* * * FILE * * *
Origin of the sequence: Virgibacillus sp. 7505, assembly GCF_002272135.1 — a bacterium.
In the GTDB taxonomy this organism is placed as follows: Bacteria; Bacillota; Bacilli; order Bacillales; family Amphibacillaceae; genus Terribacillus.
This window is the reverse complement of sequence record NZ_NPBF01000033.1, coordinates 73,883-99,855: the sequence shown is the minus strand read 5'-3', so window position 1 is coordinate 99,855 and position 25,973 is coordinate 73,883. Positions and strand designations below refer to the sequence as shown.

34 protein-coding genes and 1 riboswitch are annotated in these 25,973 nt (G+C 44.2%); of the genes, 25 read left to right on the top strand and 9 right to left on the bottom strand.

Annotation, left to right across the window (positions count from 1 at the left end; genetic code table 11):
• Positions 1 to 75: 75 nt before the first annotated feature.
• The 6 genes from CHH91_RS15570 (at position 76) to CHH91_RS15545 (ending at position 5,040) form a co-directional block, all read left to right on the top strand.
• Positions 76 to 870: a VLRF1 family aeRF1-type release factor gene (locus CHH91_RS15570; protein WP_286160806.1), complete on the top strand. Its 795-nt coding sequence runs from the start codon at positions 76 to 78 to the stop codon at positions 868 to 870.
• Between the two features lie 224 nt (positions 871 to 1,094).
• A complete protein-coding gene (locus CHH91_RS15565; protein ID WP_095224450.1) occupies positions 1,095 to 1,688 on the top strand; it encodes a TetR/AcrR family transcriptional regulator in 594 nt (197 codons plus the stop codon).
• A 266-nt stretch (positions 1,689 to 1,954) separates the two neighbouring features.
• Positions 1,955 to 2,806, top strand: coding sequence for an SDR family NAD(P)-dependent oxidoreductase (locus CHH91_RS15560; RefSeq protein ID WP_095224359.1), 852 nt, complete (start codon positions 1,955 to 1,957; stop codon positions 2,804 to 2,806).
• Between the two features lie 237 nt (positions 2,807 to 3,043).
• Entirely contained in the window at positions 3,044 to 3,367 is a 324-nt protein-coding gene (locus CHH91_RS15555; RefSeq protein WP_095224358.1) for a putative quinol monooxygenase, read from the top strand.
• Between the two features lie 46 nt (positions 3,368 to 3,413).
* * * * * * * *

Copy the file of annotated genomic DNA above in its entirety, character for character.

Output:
Origin of the sequence: Virgibacillus sp. 7505, assembly GCF_002272135.1 — a bacterium.
In the GTDB taxonomy this organism is placed as follows: Bacteria; Bacillota; Bacilli; order Bacillales; family Amphibacillaceae; genus Terribacillus.
This window is the reverse complement of sequence record NZ_NPBF01000033.1, coordinates 73,883-99,855: the sequence shown is the minus strand read 5'-3', so window position 1 is coordinate 99,855 and position 25,973 is coordinate 73,883. Positions and strand designations below refer to the sequence as shown.

34 protein-coding genes and 1 riboswitch are annotated in these 25,973 nt (G+C 44.2%); of the genes, 25 read left to right on the top strand and 9 right to left on the bottom strand.

Annotation, left to right across the window (positions count from 1 at the left end; genetic code table 11):
• Positions 1 to 75: 75 nt before the first annotated feature.
• The 6 genes from CHH91_RS15570 (at position 76) to CHH91_RS15545 (ending at position 5,040) form a co-directional block, all read left to right on the top strand.
• Positions 76 to 870: a VLRF1 family aeRF1-type release factor gene (locus CHH91_RS15570; protein WP_286160806.1), complete on the top strand. Its 795-nt coding sequence runs from the start codon at positions 76 to 78 to the stop codon at positions 868 to 870.
• Between the two features lie 224 nt (positions 871 to 1,094).
• A complete protein-coding gene (locus CHH91_RS15565; protein ID WP_095224450.1) occupies positions 1,095 to 1,688 on the top strand; it encodes a TetR/AcrR family transcriptional regulator in 594 nt (197 codons plus the stop codon).
• A 266-nt stretch (positions 1,689 to 1,954) separates the two neighbouring features.
• Positions 1,955 to 2,806, top strand: coding sequence for an SDR family NAD(P)-dependent oxidoreductase (locus CHH91_RS15560; RefSeq protein ID WP_095224359.1), 852 nt, complete (start codon positions 1,955 to 1,957; stop codon positions 2,804 to 2,806).
• Between the two features lie 237 nt (positions 2,807 to 3,043).
• Entirely contained in the window at positions 3,044 to 3,367 is a 324-nt protein-coding gene (locus CHH91_RS15555; RefSeq protein WP_095224358.1) for a putative quinol monooxygenase, read from the top strand.
• Between the two features lie 46 nt (positions 3,368 to 3,413).